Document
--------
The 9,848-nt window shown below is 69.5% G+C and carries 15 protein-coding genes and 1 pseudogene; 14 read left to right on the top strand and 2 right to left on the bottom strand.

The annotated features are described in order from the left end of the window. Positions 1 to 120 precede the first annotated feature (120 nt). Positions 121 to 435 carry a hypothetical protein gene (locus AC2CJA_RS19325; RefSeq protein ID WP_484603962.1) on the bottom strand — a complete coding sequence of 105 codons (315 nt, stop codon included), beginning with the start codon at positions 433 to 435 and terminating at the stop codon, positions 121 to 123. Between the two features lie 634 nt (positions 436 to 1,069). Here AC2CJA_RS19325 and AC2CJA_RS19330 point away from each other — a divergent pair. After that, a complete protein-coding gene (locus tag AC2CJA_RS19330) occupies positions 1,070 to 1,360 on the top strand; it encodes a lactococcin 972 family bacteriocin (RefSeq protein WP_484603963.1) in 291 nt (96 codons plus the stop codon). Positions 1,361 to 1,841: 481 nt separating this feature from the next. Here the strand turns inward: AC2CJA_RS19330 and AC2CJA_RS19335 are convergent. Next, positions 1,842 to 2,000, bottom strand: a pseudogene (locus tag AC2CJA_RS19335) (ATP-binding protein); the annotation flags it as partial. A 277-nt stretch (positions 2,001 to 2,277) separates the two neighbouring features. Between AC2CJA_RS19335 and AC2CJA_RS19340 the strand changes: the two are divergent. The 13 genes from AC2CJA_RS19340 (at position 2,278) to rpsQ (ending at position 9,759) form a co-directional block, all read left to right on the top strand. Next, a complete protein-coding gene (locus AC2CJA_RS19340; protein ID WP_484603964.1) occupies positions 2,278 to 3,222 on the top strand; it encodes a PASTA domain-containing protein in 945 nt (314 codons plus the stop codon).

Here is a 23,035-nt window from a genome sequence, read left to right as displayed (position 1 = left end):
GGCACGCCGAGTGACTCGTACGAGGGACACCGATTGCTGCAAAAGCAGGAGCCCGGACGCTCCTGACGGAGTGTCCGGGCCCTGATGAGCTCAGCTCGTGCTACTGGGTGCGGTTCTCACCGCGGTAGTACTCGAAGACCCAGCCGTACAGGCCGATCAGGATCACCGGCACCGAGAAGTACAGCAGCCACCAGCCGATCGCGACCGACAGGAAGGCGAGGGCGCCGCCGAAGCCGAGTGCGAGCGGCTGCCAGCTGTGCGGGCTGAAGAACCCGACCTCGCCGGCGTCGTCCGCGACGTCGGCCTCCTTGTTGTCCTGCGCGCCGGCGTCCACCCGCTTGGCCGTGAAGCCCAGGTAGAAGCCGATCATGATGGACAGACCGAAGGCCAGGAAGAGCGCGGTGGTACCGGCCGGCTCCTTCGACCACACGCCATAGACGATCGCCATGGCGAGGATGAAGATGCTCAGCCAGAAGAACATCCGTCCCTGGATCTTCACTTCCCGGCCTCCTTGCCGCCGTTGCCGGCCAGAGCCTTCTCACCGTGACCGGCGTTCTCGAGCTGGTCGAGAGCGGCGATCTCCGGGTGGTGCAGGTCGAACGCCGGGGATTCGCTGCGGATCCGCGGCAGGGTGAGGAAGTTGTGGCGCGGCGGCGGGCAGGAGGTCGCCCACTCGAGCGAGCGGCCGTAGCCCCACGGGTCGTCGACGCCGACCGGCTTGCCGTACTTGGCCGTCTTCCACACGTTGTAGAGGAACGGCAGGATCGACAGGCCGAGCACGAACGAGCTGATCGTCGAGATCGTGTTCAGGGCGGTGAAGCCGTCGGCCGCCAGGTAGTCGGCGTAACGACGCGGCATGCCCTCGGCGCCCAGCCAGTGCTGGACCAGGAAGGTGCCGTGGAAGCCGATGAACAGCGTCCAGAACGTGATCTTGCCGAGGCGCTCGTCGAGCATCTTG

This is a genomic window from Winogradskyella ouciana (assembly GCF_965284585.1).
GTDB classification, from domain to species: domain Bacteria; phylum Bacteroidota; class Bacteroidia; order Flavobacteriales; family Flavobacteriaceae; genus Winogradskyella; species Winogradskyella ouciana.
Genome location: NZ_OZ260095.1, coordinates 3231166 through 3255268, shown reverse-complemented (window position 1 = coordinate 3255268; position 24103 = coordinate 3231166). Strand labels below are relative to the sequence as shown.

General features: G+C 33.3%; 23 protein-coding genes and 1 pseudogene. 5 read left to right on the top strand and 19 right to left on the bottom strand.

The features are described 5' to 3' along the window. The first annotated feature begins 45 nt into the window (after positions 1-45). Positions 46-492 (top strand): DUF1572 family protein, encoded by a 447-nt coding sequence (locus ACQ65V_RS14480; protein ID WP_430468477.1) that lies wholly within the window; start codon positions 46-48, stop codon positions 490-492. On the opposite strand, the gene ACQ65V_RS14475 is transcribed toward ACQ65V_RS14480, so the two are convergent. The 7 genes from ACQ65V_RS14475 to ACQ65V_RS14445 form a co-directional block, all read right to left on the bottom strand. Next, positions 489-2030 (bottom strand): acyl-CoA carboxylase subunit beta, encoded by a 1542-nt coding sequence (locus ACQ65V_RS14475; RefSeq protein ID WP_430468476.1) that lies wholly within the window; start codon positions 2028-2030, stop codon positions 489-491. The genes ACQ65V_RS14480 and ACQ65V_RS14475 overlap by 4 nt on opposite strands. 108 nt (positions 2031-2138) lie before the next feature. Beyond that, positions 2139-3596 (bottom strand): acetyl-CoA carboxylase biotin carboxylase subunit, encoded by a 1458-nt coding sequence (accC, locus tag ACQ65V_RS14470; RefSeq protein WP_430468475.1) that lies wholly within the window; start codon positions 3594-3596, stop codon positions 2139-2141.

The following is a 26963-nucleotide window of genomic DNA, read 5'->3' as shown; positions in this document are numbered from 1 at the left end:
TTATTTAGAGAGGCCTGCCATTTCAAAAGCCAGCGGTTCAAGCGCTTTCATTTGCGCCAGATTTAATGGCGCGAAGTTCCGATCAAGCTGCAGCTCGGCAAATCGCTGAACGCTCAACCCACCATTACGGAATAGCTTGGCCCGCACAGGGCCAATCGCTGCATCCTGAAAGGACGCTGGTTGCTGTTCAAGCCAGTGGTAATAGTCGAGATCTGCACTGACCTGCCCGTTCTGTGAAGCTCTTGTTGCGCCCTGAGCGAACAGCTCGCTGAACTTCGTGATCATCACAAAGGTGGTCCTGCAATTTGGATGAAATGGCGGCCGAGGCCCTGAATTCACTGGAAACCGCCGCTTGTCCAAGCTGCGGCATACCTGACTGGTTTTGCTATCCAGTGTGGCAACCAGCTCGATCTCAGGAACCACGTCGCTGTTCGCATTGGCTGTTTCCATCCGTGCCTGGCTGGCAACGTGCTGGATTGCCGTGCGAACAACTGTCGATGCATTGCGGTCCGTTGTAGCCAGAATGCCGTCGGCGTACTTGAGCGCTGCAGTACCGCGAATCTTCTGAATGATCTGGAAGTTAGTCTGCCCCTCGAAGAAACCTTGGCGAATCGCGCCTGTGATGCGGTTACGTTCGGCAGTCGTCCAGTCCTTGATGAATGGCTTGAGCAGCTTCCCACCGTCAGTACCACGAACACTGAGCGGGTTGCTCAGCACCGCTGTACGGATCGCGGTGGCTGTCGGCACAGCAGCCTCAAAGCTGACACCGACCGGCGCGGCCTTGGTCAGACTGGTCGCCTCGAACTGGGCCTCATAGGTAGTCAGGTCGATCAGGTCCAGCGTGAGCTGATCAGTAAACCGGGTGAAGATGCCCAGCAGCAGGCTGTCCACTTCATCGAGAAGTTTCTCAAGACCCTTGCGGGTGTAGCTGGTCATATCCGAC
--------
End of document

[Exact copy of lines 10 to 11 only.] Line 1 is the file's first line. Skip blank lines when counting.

The following is a 26963-nucleotide window of genomic DNA, read 5'->3' as shown; positions in this document are numbered from 1 at the left end:
TTATTTAGAGAGGCCTGCCATTTCAAAAGCCAGCGGTTCAAGCGCTTTCATTTGCGCCAGATTTAATGGCGCGAAGTTCCGATCAAGCTGCAGCTCGGCAAATCGCTGAACGCTCAACCCACCATTACGGAATAGCTTGGCCCGCACAGGGCCAATCGCTGCATCCTGAAAGGACGCTGGTTGCTGTTCAAGCCAGTGGTAATAGTCGAGATCTGCACTGACCTGCCCGTTCTGTGAAGCTCTTGTTGCGCCCTGAGCGAACAGCTCGCTGAACTTCGTGATCATCACAAAGGTGGTCCTGCAATTTGGATGAAATGGCGGCCGAGGCCCTGAATTCACTGGAAACCGCCGCTTGTCCAAGCTGCGGCATACCTGACTGGTTTTGCTATCCAGTGTGGCAACCAGCTCGATCTCAGGAACCACGTCGCTGTTCGCATTGGCTGTTTCCATCCGTGCCTGGCTGGCAACGTGCTGGATTGCCGTGCGAACAACTGTCGATGCATTGCGGTCCGTTGTAGCCAGAATGCCGTCGGCGTACTTGAGCGCTGCAGTACCGCGAATCTTCTGAATGATCTGGAAGTTAGTCTGCCCCTCGAAGAAACCTTGGCGAATCGCGCCTGTGATGCGGTTACGTTCGGCAGTCGTCCAGTCCTTGATGAATGGCTTGAGCAGCTTCCCACCGTCAGTACCACGAACACTGAGCGGGTTGCTCAGCACCGCTGTACGGATCGCGGTGGCTGTCGGCACAGCAGCCTCAAAGCTGACACCGACCGGCGCGGCCTTGGTCAGACTGGTCGCCTCGAACTGGGCCTCATAGGTAGTCAGGTCGATCAGGTCCAGCGTGAGCTGATCAGTAAACCGGGTGAAGATGCCCAGCAGCAGGCTGTCCACTTCATCGAGAAGTTTCTCAAGACCCTTGCGGGTGTAGCTGGTCATATCCGAC